How American prison conditions can impact extradition requests May 06, 2023
The United States is known around the world for lots of great things. Often referred to as the land of opportunity, America is blessed with spectacular wilderness areas replete with natural beauty, well-respected educational and medical institutions, generally friendly people, and Disneyland.
But all that glitters is not gold. The US is also recognized for its high rates of gun violence, (supported in part by the second amendment), homelessness, income inequality, intolerance, racism, etc.
Part of this latter package includes one of the highest incarceration rates in the world and prison conditions, that are often abysmal (including overcrowded, understaffed, and dangerous correctional facilities).
Not only is this reality known among the average foreigner, but the judiciaries of those countries from whence they come.
That’s why many foreign criminal justice and political systems are reluctant to extradite citizens of all countries, irrespective of how hideous the crimes they are alleged to have committed, who are wanted by the United States government (and regardless if they are in custody or not).
Although the judiciaries of foreign countries may distain America’s mass incarceration per sea or the disproportionate number of African Americans and people of low income behind bars, they fear not only that the accused person whose docket they are presiding over is not going to get a fair trial or may receive the death penalty, but they generally know that US prison conditions and the provision of services inside fall below generally accepted standards of human rights.
They are well aware of numerous reports developed by well-respected experts and organizations documenting the mistreatment and in some cases abuse of prisoners in US correctional facilities, not to mention inhumane and degrading treatment behind bars.
Many foreign countries (particularly Western and/or advanced industrialized countries) have better standards for their correctional facilities. Most European countries, in particular, are signatories to the European Convention on Human Rights which bars inhumane or degrading treatment of prisoners. If they believe that prison conditions in the United States fall below these standards they may be reluctant to extradite an individual to America.
One of the most salient of those aspects is the quality of care incarcerated people might receive, particularly if they suffer from a serious medical condition or psychological challenges (e.g., Asperger’s syndrome, autism, acute depression, etc.).
This is not just hyperbole. Repeatedly we have seen this in action. Four salient cases are illustrative.
In 2012, Gary McKinnon, a British Citizen, residing in the UK, was wanted by the United States government for hacking into the Pentagon computer system. If convicted, McKinnon, a long-time sufferer of Asperger’s would be required to spend a considerable amount of time in isolation, most likely at a Supermax Prison. This condition, it was argued may prompt him to commit suicide. Thus his extradition request was denied.
In 2018, the Irish High Court denied the extradition of Eric Marques, who was charged with running a dark web child pornography website. The court cited concerns about the conditions of confinement in the United States, including the use of special administrative measures (SAMs), which can involve prolonged solitary confinement, as well as the lack of mental health facilities and the high rate of violence in U.S. prisons.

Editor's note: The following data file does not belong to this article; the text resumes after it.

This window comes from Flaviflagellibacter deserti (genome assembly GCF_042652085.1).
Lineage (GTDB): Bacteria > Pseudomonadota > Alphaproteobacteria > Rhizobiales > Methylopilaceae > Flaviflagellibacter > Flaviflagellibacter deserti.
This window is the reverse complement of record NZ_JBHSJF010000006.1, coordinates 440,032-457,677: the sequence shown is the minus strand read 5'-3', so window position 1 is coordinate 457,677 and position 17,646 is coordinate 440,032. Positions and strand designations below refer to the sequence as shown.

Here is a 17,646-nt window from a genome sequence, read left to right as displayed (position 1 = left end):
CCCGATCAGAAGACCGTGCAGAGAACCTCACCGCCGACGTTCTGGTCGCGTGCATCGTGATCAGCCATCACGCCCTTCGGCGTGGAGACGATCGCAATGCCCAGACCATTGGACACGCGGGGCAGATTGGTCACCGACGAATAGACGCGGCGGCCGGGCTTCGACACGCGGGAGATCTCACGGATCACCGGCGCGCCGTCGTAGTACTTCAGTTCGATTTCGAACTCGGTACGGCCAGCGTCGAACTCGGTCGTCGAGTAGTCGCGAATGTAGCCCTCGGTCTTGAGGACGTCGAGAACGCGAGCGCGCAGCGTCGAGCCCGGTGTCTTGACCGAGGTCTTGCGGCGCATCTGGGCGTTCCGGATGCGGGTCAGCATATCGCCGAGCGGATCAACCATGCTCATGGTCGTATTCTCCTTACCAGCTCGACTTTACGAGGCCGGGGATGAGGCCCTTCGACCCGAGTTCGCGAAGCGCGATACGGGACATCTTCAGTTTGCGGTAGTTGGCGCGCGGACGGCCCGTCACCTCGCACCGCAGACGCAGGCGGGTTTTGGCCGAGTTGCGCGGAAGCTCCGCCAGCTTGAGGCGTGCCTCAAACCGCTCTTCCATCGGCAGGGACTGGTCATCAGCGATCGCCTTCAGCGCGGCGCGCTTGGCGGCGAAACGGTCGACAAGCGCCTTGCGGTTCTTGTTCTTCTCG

Also in 2018, British citizen, Laurie Love won an appeal against a US extradition request. Love was accused by the United States of perpetrating a series of cyber-attacks against American government agencies, including the Federal Reserve, NASA, and the Army. Love (a long-time sufferer of Autism) and his attorneys argued among other things that his mental and physical health would be at risk due to the harsh conditions in American prisons.
And in 2021, WikiLeaks co-founder Julian Assange, who was wanted in the United States on charges of espionage and hacking government computers, and facing extradition, was prevented from being extradited because of his precarious mental health, that his lawyers argued would deteriorate in American correctional facilities where he would be held for trial and possibly sentenced to.
Fighting an extradition request is not a slam dunk for individuals who have fled the United States and have been arrested in a foreign country nor for foreigners wanted by the United States government, their defense council, and loved ones. The process typically involves multiple court appearances, the involvement of one or more skilled legal teams, and expert witnesses that can testify not only to the wanted person’s medical and physical conditions, and psychological challenges but also (depending on the particular charge) an intimate knowledge of local, state and federal correctional facility systems and practices, not to mention transportation practices.
The challenges of the American correctional system that tolerates poor jail and prison conditions and practices are not going to be fixed any time soon. But the reluctance of foreign governments to send individuals who are wanted back to the United States because of poor jail and prison conditions, should serve as an additional reason why the American correctional system should reform and change sooner rather than later.
The article was first published here.
Orion Policy Institute (OPI) is an independent, non-profit, tax-exempt think tank focusing on a broad range of issues at the local, national, and global levels. OPI does not take institutional policy positions. Accordingly, all views, positions, and conclusions represented herein should be understood to be solely those of the author(s) and do not necessarily reflect the views of OPI.